Invited Talk by Prof. Dr. Kristian Franze – “The Mechanical Regulation of Neuronal Growth and Regeneration”, Dec 7th 2020, 14h @FranzeLab
It’s a great pleasure to announce an invited presentation by our new Max Planck Director and Alexander-von-Humboldt Professor Dr. Kristian Franze at our lab. He will give us some insights into his work on “The Mechanical Regulation of Neuronal Growth and Regeneration”.
Title: The Mechanical Regulation of Neuronal Growth and Regeneration
Date: Dec 7th 2020, 14h
Short Bio: Dr. Kristian Franze, born in Germany, has been a reader at the University of Cambridge in the United Kingdom since 2017. After completing his studies in veterinary medicine at the University of Leipzig, where he received his doctorate in physics in 2007, he went to the University of Cambridge as a postdoc on a Feodor Lynen Research Fellowship from the Humboldt Foundation. He then worked at the University of Leipzig before continuing his academic career as a lecturer in Cambridge in 2011. He has received several international awards for his research, including an ERC Consolidator Grant in 2018.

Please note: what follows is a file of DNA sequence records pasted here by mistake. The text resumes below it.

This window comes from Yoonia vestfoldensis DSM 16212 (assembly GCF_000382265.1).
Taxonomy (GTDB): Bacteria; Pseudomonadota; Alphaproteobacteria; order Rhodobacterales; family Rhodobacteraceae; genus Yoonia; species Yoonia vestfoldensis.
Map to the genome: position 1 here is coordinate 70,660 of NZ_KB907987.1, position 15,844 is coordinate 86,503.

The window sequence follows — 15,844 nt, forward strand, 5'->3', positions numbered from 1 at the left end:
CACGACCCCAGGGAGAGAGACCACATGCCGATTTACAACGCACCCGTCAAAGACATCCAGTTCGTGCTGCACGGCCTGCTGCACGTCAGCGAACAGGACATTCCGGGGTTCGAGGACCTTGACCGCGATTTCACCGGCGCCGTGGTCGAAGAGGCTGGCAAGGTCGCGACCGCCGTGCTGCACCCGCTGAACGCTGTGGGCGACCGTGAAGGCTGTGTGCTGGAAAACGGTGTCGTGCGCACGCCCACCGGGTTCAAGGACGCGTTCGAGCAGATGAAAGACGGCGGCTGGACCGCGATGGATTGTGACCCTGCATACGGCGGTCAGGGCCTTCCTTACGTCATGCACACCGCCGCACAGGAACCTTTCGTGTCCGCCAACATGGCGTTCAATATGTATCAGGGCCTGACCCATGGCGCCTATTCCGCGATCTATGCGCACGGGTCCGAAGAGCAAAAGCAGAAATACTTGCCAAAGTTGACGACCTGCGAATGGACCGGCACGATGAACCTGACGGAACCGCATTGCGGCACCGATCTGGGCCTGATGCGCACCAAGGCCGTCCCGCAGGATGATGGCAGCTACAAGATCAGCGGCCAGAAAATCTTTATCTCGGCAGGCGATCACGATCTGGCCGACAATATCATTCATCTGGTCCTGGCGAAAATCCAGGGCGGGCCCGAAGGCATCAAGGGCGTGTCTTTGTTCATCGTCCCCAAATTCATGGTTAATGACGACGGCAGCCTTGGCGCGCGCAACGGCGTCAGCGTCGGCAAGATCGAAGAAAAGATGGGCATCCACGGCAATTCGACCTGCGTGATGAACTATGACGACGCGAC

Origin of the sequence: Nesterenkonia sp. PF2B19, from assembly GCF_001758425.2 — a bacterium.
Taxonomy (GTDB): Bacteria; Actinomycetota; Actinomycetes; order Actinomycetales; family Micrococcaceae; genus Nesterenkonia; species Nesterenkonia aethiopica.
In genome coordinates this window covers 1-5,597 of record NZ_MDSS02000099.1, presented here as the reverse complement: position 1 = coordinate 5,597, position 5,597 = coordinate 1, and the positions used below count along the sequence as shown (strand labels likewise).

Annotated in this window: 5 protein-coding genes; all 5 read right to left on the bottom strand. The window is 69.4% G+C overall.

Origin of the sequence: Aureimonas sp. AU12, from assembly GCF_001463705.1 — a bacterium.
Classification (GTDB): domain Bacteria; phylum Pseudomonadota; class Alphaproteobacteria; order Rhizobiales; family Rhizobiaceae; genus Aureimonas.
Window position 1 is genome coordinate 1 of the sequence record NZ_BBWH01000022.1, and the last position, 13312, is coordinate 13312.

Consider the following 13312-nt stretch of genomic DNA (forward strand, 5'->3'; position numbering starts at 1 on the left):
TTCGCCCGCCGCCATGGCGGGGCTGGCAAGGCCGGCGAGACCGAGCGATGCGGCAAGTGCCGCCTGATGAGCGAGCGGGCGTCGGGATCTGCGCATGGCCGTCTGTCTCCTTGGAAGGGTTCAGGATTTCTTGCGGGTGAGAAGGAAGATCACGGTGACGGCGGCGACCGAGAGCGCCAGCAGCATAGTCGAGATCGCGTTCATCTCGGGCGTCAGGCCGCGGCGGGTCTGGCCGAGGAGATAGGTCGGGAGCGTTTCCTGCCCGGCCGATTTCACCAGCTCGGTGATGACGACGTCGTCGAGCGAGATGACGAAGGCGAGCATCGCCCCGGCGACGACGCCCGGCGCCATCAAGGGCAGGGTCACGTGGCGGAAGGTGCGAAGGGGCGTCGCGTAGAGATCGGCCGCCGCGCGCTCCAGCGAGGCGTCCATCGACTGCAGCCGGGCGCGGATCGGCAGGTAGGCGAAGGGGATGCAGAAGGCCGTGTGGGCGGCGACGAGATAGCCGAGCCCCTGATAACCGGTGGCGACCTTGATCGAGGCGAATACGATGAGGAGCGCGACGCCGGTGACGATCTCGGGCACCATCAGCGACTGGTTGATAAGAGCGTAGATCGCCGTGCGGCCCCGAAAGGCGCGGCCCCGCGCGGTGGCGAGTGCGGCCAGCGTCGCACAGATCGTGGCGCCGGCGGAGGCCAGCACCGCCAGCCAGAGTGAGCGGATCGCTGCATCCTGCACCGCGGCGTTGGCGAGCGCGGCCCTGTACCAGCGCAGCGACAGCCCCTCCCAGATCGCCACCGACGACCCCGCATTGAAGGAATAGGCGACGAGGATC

Abstract: During development and pathological processes, cells in the central nervous system (CNS) are highly motile. Despite the fact that cell motion is driven by forces, our current understanding of the physical interactions between CNS cells and their environment is very limited. We here show how nanometer deformations of CNS tissue caused by piconewton forces exerted by cells contribute to regulating CNS development and pathologies. In vitro, growth and migration velocities, directionality, cellular forces as well as neuronal fasciculation and maturation all significantly depended on substrate stiffness. Moreover, when grown on substrates incorporating linear stiffness gradients, glial cells migrated towards stiffer, while axon bundles turned towards softer substrates. In vivo time-lapse atomic force microscopy revealed stiffness gradients in developing brain tissue, which axons followed as well towards soft. Interfering with brain stiffness and mechanosensitive ion channels in vivo both led to similar aberrant neuronal growth patterns with reduced fasciculation and pathfinding errors. Importantly, CNS tissue significantly softened after traumatic injuries. Ultimately, mechanical signals not only directly impacted neuronal growth but also indirectly by regulating neuronal responses to and the availability of chemical guidance cues, strongly suggesting that chemical and mechanical signaling pathways are intimately linked and that their interaction is crucial for neuronal development and regeneration.